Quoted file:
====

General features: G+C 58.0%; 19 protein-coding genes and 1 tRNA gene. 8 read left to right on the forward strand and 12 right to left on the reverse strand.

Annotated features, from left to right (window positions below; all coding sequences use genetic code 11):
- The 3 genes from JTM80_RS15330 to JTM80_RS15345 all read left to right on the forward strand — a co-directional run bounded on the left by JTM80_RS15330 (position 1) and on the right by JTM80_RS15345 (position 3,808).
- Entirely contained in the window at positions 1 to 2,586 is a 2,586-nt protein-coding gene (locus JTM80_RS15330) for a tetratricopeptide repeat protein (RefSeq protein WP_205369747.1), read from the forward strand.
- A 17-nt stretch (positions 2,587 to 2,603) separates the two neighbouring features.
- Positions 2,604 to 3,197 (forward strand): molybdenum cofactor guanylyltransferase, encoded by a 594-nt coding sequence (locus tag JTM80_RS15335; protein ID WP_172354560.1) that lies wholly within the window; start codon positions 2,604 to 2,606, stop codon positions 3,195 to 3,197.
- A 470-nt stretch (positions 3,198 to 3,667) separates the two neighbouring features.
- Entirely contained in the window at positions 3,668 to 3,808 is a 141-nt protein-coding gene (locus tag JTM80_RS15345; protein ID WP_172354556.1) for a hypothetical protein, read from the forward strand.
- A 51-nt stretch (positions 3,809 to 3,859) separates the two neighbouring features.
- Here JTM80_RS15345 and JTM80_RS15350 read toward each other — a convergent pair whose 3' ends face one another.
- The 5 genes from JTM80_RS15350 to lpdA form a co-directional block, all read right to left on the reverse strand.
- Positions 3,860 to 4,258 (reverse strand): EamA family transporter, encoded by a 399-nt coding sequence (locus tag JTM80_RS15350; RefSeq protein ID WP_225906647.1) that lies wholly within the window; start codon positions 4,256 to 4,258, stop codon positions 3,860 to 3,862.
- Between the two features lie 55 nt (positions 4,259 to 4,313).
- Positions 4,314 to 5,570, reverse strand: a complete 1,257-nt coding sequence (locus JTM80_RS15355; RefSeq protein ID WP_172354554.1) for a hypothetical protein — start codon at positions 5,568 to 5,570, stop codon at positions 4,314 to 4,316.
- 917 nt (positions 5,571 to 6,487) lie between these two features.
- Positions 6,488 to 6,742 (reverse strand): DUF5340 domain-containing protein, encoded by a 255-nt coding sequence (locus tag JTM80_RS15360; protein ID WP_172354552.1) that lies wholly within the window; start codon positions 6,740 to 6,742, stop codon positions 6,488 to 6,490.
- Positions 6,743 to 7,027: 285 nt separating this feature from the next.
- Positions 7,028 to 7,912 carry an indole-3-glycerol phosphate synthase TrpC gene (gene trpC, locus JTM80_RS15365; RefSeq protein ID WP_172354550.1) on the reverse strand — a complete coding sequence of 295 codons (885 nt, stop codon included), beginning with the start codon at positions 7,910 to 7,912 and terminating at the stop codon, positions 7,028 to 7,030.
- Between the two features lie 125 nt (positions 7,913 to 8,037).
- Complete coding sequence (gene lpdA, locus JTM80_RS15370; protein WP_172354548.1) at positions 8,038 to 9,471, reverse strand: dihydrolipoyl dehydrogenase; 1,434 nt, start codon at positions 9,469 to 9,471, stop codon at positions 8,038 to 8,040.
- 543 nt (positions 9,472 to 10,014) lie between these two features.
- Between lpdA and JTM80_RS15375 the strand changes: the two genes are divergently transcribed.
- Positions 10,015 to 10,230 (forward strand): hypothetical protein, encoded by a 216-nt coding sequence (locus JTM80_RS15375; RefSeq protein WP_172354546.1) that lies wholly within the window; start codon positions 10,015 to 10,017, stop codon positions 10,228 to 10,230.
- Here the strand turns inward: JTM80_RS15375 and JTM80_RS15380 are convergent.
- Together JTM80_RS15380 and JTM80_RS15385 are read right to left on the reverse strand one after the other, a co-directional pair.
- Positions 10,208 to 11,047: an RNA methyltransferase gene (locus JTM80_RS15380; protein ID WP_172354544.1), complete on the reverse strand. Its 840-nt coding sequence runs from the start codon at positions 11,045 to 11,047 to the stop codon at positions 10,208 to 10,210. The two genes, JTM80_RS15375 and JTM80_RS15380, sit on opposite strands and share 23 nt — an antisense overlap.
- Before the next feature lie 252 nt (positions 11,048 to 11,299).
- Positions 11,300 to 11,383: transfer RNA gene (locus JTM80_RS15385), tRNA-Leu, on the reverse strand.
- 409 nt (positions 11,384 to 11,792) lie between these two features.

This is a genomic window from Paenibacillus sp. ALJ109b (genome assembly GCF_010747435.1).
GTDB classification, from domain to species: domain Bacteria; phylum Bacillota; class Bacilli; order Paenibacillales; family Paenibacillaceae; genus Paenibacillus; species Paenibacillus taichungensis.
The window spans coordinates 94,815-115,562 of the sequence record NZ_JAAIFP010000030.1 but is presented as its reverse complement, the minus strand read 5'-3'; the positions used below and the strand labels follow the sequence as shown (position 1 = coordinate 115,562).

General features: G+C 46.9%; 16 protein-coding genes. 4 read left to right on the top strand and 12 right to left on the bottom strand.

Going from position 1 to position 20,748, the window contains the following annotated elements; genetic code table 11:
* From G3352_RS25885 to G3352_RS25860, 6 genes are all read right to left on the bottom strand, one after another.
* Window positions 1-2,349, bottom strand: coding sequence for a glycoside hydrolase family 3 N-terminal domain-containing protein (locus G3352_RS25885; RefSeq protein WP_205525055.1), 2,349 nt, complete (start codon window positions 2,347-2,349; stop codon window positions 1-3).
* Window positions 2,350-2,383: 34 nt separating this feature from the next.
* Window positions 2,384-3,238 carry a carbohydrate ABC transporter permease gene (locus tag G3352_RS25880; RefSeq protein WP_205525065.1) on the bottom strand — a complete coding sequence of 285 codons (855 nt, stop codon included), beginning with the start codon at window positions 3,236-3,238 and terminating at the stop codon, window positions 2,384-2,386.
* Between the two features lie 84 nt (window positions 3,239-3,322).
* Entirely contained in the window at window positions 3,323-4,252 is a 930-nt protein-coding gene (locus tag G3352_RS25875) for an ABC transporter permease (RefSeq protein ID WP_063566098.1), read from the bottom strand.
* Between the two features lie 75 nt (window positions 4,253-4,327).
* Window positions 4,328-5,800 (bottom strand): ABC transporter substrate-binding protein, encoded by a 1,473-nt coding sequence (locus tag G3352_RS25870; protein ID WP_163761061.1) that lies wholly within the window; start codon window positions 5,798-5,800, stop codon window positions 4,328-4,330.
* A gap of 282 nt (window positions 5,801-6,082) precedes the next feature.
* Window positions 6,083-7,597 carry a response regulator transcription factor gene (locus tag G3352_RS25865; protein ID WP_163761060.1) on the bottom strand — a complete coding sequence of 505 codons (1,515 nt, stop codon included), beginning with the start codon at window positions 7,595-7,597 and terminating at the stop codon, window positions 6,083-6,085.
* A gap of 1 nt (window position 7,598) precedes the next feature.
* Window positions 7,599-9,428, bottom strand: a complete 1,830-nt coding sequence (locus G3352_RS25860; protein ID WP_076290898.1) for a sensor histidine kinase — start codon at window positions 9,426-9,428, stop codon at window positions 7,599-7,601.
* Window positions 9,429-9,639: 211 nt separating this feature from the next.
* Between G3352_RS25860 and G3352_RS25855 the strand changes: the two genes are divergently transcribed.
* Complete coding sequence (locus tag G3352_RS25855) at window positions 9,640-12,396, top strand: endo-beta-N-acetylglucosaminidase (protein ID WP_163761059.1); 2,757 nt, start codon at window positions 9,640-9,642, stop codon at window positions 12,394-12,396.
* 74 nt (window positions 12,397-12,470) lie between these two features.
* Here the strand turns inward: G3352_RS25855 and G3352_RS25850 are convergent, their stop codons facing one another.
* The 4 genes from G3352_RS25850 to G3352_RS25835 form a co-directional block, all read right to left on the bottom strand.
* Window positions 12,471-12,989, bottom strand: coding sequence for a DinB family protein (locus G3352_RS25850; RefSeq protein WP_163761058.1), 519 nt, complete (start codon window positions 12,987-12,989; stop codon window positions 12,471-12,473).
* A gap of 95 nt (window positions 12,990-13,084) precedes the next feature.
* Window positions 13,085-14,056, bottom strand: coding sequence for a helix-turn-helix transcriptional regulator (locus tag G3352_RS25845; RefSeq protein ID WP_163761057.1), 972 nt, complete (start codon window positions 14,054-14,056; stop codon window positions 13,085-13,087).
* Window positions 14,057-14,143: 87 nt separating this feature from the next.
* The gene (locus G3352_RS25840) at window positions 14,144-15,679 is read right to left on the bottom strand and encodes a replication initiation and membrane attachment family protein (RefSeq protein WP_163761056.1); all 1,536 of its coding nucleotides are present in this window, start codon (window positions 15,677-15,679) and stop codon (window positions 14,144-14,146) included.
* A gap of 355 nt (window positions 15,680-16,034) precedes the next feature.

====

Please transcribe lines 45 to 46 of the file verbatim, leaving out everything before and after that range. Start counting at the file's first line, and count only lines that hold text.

* A gap of 1 nt (window position 7,598) precedes the next feature.
* Window positions 7,599-9,428, bottom strand: a complete 1,830-nt coding sequence (locus G3352_RS25860; protein ID WP_076290898.1) for a sensor histidine kinase — start codon at window positions 9,426-9,428, stop codon at window positions 7,599-7,601.